The Tator

Report: New campus fountain proves hard to skinny dip in

More stories from Caleb Doyle, Freelance Writer

The Tator
November 11, 2019

Photo by Submitted

(Disclaimer: This article is satire and is not meant to be taken seriously. It does not reflect the views of The Spectator or UW-Eau Claire.)

Of the two new large additions to Garfield Avenue, the fountain has definitely attracted more attention than the arch at the end of it.

“I’m definitely not going (in the fountain) again,” said Jenna Dunn, a third-year political science student.

Many people have raised questions on the fountain’s design and critiqued its appearance. From its off-center placement to large rocks somehow growing out of brick, opinions on the fountain have been mixed.

Dunn has nothing positive to say after this past weekend.

“My friends and I have been skinny dipping in the Chippewa River for years,” Dunn said. “Once we heard a fountain was being built, we were all very excited.”

Dunn said she and her friends were looking forward to having a shorter walk from Chancellors Hall to a spot where they could share in one of their favorite hobbies. After rigorous calculations and measurements, they confirmed it takes two minutes less to walk to the new fountain than Dunn’s usual spot.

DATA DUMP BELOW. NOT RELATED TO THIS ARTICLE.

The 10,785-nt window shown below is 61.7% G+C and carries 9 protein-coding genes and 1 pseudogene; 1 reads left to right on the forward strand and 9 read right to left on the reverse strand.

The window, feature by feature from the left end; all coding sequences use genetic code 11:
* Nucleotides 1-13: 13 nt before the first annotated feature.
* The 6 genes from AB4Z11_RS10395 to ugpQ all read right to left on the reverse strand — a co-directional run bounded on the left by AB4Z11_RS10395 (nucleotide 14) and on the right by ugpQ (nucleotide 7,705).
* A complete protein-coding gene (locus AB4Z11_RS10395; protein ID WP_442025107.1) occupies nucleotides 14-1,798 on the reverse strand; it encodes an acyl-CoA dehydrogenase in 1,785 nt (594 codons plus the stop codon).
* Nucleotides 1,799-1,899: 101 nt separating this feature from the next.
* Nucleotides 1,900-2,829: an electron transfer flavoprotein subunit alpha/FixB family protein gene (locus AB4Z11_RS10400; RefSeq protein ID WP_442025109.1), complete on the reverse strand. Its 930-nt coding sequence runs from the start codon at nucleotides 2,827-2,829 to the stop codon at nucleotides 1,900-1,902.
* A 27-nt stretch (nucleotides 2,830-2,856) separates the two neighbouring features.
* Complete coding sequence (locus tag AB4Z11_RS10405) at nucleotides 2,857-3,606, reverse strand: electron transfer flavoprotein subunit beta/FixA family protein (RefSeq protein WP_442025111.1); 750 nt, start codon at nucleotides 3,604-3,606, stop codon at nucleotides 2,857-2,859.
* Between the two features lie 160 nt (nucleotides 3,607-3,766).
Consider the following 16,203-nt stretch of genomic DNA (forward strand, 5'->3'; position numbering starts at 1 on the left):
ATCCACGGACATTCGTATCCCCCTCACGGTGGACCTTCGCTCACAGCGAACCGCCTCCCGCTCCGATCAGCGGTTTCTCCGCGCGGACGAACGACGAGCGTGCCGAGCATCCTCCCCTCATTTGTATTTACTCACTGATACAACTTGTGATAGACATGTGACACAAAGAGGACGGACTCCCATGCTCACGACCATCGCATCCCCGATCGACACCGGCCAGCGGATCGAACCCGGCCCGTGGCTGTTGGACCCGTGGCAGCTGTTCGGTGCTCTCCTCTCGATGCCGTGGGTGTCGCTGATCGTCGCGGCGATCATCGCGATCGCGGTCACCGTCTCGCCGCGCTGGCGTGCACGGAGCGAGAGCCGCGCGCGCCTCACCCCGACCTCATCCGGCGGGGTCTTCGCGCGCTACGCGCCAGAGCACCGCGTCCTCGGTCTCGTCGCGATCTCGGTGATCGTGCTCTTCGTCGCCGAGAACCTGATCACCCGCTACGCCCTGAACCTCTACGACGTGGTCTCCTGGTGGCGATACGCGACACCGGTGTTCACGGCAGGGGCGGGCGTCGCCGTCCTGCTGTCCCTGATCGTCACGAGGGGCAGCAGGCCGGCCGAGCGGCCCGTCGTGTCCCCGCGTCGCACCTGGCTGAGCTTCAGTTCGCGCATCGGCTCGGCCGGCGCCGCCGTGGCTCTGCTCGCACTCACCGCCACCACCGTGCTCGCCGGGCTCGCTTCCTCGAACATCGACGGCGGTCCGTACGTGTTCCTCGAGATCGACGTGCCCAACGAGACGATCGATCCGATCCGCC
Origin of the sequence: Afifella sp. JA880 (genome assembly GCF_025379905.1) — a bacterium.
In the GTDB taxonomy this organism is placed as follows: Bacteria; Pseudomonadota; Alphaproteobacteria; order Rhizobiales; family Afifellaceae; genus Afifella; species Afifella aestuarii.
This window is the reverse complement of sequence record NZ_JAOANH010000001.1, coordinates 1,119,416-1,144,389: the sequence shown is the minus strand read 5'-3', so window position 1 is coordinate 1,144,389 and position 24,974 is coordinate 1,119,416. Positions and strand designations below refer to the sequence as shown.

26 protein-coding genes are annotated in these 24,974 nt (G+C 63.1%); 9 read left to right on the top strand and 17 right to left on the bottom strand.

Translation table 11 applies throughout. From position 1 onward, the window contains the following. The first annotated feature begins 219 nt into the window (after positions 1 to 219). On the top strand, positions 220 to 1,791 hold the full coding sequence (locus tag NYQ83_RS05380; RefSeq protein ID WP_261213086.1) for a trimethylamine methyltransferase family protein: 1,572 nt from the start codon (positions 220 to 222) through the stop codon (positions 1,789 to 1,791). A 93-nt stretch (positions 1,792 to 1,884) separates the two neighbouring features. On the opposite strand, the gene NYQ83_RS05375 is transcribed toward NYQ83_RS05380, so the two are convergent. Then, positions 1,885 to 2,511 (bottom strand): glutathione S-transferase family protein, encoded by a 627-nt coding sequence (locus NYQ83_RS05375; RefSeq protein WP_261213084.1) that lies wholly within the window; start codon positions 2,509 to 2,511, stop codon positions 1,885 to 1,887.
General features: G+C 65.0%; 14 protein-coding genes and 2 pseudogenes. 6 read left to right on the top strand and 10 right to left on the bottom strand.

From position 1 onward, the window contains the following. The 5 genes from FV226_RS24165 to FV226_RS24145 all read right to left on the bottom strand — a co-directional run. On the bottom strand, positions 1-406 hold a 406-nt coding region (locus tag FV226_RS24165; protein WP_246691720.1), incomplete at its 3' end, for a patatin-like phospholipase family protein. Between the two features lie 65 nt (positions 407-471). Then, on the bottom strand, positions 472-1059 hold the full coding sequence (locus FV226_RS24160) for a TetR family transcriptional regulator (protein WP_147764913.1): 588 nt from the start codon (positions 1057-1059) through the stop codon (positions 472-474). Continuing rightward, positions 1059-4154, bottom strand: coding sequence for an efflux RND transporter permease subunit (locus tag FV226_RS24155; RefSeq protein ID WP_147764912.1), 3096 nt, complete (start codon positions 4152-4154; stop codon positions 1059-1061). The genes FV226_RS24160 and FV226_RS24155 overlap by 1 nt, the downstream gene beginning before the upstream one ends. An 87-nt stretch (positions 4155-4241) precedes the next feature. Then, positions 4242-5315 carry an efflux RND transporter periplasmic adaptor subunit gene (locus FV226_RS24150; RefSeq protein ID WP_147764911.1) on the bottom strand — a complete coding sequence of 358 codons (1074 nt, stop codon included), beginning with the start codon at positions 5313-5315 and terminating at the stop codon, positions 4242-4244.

However, upon their initial swim, Dunn said she was dissatisfied with the experience.

Both the fountain and arch were donations of Jon and Megan Stowe. The fountain is made of hand-picked aqua granite and was meant to highlight key characteristics of the Chippewa River.

“Fountain is a generous word,” Dunn explained. “I would call it a bubbling puddle. All of the rocks in said puddle made a bad experience even worse.”

With her hopes and dreams crushed, Dunn and her friends marched across the footbridge to their normal spot. Dunn left the fountain that night with mixed emotions. She was disappointed in the fountain of course, but very happy her tuition money had nothing to do with its creation.

Fellow skinny-dipper Allison Blair also had strong feelings about the fountain. A third-year biology student, Blair was very interested in the characteristics of the Chippewa River to be seen in the fountain. She was also excited to take her clothes off and start swimming.

“I’ve only been skinny dipping for one year now,” Blair said. “I don’t foresee a worse spot to go to in my years of skinny dipping to come.”

Blair and Dunn have sent out formal complaints to the Dean of Students in hopes of a change being put in place. So far, they have not gotten a response.

Dunn closed her interview with “If the university ever plans to build another fountain, they should make it a top priority for people who want to swim in the nude if their heart desires it.”

Doyle can be reached at [email protected].